TAMPA, Fla. -- Told earlier in the week that Mariano Rivera's 2012 spring training debut would be Sunday, a veteran scout shook his head.
"I was at last year's," he said. "What did he need, nine pitches? Guy's unbelievable."
Actually, Rivera needed 12 pitches to strike out the side against the Twins in his debut last March, and he fell short of that gold standard Sunday.
This time, he threw 14 pitches in setting down the Phillies in order in the Yankees' 3-0 victory at Steinbrenner Field in a split-squad game.
"He looked sharp today," Russell Martin said before pausing. "When does he not look sharp?"
Of Rivera's cutter, Martin said: "Great command, same life. Same guy as last year. Same guy as the last 20 years."
It hasn't been quite that long -- Rivera made his MLB debut in 1995 -- but it was a reminder of what has been the dominant topic of this camp: Is this it for the 42-year-old closer?
The backdrop to his appearance Sunday -- and every subsequent appearance until he makes an official announcement -- is the possibility of it being the "last" of something. He has hinted strongly that this will be his final season, and the day he reported to camp, he said he already had made up his mind and won't change it. He wouldn't reveal the decision, only that he'd disclose it at some point this season.
Rivera, with a record 603 saves, entered Sunday's game in the fourth inning accompanied by familiar sounds: a roaring crowd on its feet and "Enter Sandman" playing on the loudspeakers.
Rivera was asked if he appreciates that kind of ovation more so this year. "What are you trying to say?" he said playfully. "You guys, man, you guys . . . I always appreciate it. No matter the situation, I always appreciate it."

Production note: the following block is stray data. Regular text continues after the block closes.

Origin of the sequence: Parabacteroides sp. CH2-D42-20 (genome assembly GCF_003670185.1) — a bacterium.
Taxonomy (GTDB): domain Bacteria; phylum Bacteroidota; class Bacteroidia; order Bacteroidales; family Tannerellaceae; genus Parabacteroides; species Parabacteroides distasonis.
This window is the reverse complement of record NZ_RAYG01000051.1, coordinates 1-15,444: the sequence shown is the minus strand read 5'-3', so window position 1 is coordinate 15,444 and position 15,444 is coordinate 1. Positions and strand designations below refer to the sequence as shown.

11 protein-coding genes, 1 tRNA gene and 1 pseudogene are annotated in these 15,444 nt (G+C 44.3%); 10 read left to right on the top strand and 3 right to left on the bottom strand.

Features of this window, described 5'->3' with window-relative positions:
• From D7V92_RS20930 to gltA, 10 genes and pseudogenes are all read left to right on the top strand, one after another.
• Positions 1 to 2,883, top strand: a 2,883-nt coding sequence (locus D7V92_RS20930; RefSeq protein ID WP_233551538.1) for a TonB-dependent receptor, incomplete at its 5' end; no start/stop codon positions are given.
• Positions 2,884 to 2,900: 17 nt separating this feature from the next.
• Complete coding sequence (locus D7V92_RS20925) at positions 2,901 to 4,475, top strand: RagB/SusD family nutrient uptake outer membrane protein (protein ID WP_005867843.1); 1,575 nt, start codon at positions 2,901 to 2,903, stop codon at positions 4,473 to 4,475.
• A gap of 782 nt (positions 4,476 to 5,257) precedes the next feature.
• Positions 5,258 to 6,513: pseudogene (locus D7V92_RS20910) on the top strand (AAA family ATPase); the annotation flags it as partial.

Ty Wigginton led off the inning against Rivera and, after taking a ball, lofted a fly ball to short right for the first out. Luis Montañez battled for 10 pitches before lining a ball to center that Chris Dickerson chased down, and Hector Luna's slow groundout to third ended the inning.
Rivera's cutter reached as high as 91 mph on the radar gun but was mostly in the range of 87 to 89. Scouts had Rivera at 90 to 92 in his first outing in 2011 and 86 to 88 in his first game in 2010.
Of course, it's been some time since Rivera's cutter reached the mid-90s, but his effectiveness hasn't diminished with lower velocity.
He's recorded 39, 44, 33 and 44 saves the last four seasons with corresponding ERAs of 1.40, 1.76, 1.80 and 1.91.
As another scout put it, "He could get people out throwing 82."
That, Martin said, is because of command unlike anyone else he's seen in the game, except perhaps for Greg Maddux.
Bench coach Tony Peña, a baseball lifer who managed against the Phillies in place of Joe Girardi, who was in Fort Myers to watch the other split-squad game against the Twins, thought the Maddux comparison was appropriate.
"That's a good way to put it," Peña said. "Everything's nice and easy and they throw the ball right wherever they want to."
Rivera said he isn't in midseason form yet, but "we'll be there."
Asked if he thought the fans gave him such an ovation because they think they won't have too many more opportunities, Rivera smiled again.
"Guys, I gotta go."
The Yankees and their fans hope that isn't the closer's message at season's end.